I have always enjoyed the scenic wilderness along this part of the Suwannee River at Andrews Wildlife Management Area. There are many trails and recreational opportunities here. Some of the history includes logging and agricultural uses going back to the 1800’s, the land was purchased by the Andrews family in 1945, they managed the land for outdoor recreation. The state bought the land in 1985.
One of the interesting sites I found there while exploring was a lone gravesite, the tombstone is mostly gone now so I couldn’t see who was buried here and when. There is a wooden fence surrounding the grave so it seems to be maintained from time to time.
After some further research I was able to track down some information on the site. It is the grave of an infant child that died around 1898 his name was Walter Miller Owens, the father was a man named Randall Owens. So far that is all the history I could uncover on the area, they also may have had a homestead nearby.
It is amazing seeing these areas today and imagining how they once were and who lived there. You can’t help but get a sense of the history in places like this and this gravesite is a reminder from a time long gone.
Lone Gravesite at Andrews Wildlife Management Area
Levy County Cemeteries – Owens Family Cemetery
Path to Gravesite
Citrus County Map 1890’s
Orleans was one of the many ghost towns that existed in Citrus County back in the late 1800’s. It was a small community with maybe a population of around 100 or so. It was settled in 1885 but didn’t last very much longer after that. The town may have began to fade after the great freezes of 1894-95 which wiped out many of the crops. Another thing to consider is back in those days influenza was an epidemic in some other small towns like this and could’ve had an impact there as well.
One of the main sites that still remains from the town is the cemetery, I had visited it awhile back and that inspired me to see what else could be out there. I studied old county maps trying to narrow down the townsite to the best of my ability and then began exploring the woods there to see what I could find.
Along the way I could see Herty cup pieces which are remnants from the turpentine industry here. It was also a large industry in this area back in those times, farmers would even get into the business when crops weren’t doing as good to help supplement income.
Further into the woods I found what appears to be a large cistern in the ground, they were used to collect and store water. It is possible there was a homestead nearby but couldn’t see any direct evidence on this trip. I could see old paths throughout the area which were used as roads back during the time of the town. Exploring down one of those I saw remains of a well and that was really neat to see. I could see bricks, pieces of metal and other remnants left from the town.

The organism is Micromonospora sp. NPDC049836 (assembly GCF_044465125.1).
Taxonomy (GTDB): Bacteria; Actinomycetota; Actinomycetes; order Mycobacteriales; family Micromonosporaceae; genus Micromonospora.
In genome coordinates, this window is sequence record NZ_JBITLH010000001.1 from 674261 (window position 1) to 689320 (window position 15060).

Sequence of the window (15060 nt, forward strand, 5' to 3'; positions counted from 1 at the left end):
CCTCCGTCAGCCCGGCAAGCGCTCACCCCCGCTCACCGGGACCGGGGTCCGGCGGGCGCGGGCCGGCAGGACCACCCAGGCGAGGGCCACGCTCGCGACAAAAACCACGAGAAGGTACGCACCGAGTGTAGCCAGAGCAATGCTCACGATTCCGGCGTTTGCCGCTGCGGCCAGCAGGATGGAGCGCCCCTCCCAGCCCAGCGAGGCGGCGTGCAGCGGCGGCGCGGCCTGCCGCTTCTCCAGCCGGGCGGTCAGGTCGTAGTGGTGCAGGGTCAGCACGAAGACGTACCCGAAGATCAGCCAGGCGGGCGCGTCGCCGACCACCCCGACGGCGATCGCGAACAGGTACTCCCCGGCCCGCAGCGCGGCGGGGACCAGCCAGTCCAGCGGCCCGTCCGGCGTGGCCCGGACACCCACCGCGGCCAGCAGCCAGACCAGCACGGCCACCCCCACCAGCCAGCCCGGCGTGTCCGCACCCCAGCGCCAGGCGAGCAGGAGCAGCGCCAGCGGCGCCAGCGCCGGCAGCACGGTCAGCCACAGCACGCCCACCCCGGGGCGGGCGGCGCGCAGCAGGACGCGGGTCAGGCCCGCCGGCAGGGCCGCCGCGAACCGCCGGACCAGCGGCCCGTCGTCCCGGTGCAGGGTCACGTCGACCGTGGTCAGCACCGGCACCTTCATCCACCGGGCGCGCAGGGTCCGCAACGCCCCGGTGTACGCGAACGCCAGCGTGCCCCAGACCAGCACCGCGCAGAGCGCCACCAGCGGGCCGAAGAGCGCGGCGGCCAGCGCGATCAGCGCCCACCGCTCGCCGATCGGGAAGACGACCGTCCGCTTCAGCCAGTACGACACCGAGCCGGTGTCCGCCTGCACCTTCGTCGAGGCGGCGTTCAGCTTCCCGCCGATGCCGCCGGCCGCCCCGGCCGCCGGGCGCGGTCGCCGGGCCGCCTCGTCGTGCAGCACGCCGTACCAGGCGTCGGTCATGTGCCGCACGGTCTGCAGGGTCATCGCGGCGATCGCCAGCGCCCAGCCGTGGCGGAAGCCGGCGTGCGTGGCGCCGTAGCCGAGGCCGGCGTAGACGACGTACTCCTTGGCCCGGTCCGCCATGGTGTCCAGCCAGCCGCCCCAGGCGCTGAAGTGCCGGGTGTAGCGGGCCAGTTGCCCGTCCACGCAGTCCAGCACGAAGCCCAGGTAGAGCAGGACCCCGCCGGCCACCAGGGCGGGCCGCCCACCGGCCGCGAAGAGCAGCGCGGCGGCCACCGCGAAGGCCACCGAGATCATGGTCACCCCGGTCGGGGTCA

There are some many areas to roam out here and who knows what else could remain with so many layers of history. I am looking forward to exploring more in the future and it’s always a nice place to take in the nature as well.
Orleans Ghost Town
Ghost Towns of Florida – Orleans
Withlacoochee State Forest
Herty Cup Fragments
Old town road
Citrus County Map 1890’s
On this hike I set out to find and explore more Indian Mounds along the Withlacoochee River. I had been studying some history on the Cove of The Withlacoochee and has since inspired me to uncover as much as I can in the area. On a previous trip I had found a burial mound that could date back to the 1500’s when the Hernando DeSoto and the Spanish were exploring these areas. In a way I have been tracing their steps.
On this quest I attempted to explore further up river where some shell middens are and I managed to track them down. These mounds were built up over many years from natives discarding shells, bones, pottery and other debris. I would imagine they were places of higher ground along the swamps as well. Many would have villages nearby so there are a lot of layers of history behind these places.
Exploring the mounds I could see the shells embedded and even some pottery fragments scattered in some areas. Of course leaving everything as I see it… I noticed the various shapes and sizes of these mounds. Surely they were much larger at one time but it is still amazing to see how big some of them still are today. Overall it is just rewarding to be in the presence of such history.
After roaming around and seeing what mounds I could on this trip I left with more enthusiasm to see what else I can uncover in these places. So I am looking forward to the adventure! Check out my video links below to get a glimpse of the history.
Indian Mounds by The Withlacoochee River
Indian Mound in The Cove of Withlacoochee